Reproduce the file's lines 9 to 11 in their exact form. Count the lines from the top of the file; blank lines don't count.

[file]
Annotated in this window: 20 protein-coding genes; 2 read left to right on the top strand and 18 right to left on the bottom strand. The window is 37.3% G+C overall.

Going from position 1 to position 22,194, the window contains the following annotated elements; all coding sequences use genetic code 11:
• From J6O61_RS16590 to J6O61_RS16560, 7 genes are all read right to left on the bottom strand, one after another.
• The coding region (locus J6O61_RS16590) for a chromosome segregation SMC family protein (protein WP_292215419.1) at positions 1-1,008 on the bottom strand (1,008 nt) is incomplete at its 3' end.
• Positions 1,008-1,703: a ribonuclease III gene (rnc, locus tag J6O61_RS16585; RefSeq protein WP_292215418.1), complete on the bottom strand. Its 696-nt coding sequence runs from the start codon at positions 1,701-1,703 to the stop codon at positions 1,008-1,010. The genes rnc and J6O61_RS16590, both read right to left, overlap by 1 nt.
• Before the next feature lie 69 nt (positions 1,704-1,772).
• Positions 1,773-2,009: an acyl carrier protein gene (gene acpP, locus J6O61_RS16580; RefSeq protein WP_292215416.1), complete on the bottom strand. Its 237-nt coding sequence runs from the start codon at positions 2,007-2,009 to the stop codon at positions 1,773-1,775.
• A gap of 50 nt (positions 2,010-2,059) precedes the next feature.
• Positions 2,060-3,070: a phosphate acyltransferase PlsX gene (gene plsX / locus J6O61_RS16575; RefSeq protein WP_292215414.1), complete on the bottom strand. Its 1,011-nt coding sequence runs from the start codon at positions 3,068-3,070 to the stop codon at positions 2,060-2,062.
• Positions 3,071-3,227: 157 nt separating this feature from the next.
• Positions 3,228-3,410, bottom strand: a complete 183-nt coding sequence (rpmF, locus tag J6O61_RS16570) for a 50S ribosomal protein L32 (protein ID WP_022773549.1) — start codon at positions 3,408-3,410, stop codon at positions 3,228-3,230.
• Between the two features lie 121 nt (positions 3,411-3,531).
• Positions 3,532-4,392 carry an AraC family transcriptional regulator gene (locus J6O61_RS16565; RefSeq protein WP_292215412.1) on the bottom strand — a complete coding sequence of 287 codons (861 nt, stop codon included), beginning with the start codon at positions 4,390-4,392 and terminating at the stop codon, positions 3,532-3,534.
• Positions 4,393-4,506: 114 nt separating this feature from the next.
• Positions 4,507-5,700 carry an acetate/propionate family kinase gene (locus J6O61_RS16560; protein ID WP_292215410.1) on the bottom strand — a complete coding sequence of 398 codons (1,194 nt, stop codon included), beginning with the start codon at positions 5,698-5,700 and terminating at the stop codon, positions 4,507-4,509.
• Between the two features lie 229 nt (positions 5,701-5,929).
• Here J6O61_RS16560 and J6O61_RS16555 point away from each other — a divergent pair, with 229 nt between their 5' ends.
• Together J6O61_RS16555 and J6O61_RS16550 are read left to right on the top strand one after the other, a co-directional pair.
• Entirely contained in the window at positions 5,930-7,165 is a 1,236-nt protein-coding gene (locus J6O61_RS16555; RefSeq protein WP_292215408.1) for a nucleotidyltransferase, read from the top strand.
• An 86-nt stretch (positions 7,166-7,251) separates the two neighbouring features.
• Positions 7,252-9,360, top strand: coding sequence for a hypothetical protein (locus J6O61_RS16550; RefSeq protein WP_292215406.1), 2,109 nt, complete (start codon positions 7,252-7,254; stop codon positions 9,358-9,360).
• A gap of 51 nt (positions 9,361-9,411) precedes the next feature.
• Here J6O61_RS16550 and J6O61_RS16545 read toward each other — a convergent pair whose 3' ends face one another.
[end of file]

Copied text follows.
• Positions 2,060-3,070: a phosphate acyltransferase PlsX gene (gene plsX / locus J6O61_RS16575; RefSeq protein WP_292215414.1), complete on the bottom strand. Its 1,011-nt coding sequence runs from the start codon at positions 3,068-3,070 to the stop codon at positions 2,060-2,062.
• Positions 3,071-3,227: 157 nt separating this feature from the next.
• Positions 3,228-3,410, bottom strand: a complete 183-nt coding sequence (rpmF, locus tag J6O61_RS16570) for a 50S ribosomal protein L32 (protein ID WP_022773549.1) — start codon at positions 3,408-3,410, stop codon at positions 3,228-3,230.